Use of EndoPredict, the Breast Cancer IndexSM, and Prosigna to determine recurrence risk for deciding whether to undergo adjuvant chemotherapy may be considered medically necessary in women with primary, invasive breast cancer with the same characteristics as noted in the above criteria for Oncotype DX®.

All other indications for the 21-gene RT-PCR assay (i.e., Oncotype DX®), EndoPredict, the Breast Cancer IndexSM, and Prosigna, including determination of recurrence risk in breast cancer patients with positive lymph nodes or patients with bilateral disease, or to consider length of treatment with tamoxifen, is considered not medically necessary and investigational.

Use of a subset of genes from the 21-gene RT-PCR assay for predicting recurrence risk in patients with noninvasive ductal carcinoma in situ (i.e., Oncotype DX® Breast DCIS Score) to inform treatment planning following excisional surgery is considered not medically necessary and investigational.

The use of other gene expression assays (including, but not limited to, MammaPrint, Mammostrat, the BreastOncPx, NexCourse Breast IHC4, and BreastPRS) for any indication is considered not medically necessary and investigational.

Use of 70-gene signature (MammaPrint®) for any indication is considered not medically necessary and investigational.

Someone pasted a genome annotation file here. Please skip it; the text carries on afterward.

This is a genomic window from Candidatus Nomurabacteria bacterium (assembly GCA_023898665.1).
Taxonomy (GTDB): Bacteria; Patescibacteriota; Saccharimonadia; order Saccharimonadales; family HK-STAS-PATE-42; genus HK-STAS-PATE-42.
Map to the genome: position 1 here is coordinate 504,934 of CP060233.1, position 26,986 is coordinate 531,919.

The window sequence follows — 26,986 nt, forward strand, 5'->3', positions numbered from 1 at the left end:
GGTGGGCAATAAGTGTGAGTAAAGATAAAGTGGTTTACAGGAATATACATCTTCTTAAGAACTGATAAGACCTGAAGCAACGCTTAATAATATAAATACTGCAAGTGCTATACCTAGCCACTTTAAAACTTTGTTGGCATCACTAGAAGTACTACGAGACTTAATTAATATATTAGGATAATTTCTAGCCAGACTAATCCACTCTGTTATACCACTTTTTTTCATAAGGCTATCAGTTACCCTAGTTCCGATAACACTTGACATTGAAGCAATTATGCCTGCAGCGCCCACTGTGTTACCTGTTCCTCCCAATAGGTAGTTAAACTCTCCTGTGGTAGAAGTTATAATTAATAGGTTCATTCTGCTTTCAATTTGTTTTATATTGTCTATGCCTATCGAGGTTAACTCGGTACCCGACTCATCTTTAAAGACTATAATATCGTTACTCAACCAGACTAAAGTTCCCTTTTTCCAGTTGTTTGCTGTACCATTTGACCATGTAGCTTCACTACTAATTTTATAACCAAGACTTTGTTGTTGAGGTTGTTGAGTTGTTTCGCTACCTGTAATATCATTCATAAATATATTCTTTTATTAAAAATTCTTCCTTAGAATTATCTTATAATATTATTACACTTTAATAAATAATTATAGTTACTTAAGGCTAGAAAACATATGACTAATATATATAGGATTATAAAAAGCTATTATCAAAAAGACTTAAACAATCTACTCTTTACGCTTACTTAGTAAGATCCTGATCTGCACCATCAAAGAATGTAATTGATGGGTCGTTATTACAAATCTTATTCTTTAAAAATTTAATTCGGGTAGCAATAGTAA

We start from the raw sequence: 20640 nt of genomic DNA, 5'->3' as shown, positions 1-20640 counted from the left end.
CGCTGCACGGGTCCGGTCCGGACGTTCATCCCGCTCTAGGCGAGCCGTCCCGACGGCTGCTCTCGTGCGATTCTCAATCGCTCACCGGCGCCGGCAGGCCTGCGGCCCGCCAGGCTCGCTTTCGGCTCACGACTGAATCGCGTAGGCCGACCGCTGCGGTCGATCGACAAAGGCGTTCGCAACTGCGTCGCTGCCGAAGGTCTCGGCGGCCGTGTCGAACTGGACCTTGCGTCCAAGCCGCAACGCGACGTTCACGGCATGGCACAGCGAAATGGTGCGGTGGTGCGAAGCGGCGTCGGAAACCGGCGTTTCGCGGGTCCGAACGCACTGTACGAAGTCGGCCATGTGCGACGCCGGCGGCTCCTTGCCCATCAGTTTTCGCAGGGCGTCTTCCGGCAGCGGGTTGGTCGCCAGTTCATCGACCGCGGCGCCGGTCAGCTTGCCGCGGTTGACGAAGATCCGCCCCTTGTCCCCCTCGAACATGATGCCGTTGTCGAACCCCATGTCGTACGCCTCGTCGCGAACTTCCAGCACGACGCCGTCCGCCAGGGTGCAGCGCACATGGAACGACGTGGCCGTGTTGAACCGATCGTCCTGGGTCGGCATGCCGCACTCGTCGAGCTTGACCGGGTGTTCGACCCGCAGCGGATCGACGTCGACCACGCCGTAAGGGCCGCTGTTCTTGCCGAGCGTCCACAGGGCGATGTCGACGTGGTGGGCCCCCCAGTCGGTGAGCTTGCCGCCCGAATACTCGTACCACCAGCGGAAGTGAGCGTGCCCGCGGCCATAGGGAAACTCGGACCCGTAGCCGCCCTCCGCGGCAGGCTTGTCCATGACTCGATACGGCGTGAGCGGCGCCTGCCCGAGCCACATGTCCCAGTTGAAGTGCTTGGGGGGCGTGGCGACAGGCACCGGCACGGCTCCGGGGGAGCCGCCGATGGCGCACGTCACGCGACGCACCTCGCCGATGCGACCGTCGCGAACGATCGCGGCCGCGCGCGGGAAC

The use of BluePrint in conjunction with MammaPrint® or alone is considered not medically necessary and investigational.

The use of gene expression assays in men with breast cancer is considered not medically necessary and investigational.


Effective for dates of service July 1, 2014 through January 17, 2017:

The use of the 21-gene RT-PCR assay (i.e., Oncotype DX®) to determine recurrence risk for deciding whether or not to undergo adjuvant chemotherapy may be considered medically necessary in women with breast cancer meeting all of the following characteristics:

  • Unilateral tumor;
  • Hormone receptor positive (that is ER-positive or PR-positive);
  • HER2-negative;
  • Tumor size 0.6-1 cm with moderate/poor differentiation or unfavorable features OR tumor size > 1 cm;
  • Node negative (lymph nodes with micrometastases (< 2 mm in size) are considered node negative for this policy statement);
  • Who will be treated with adjuvant endocrine therapy, e.g., tamoxifen or aromatase inhibitors;
  • When the test result will aid the patient in making the decision regarding chemotherapy (i.e., when chemotherapy is a therapeutic option); AND
  • When ordered within 6 months following diagnosis, since the value of the test for making decisions regarding delayed chemotherapy is unknown.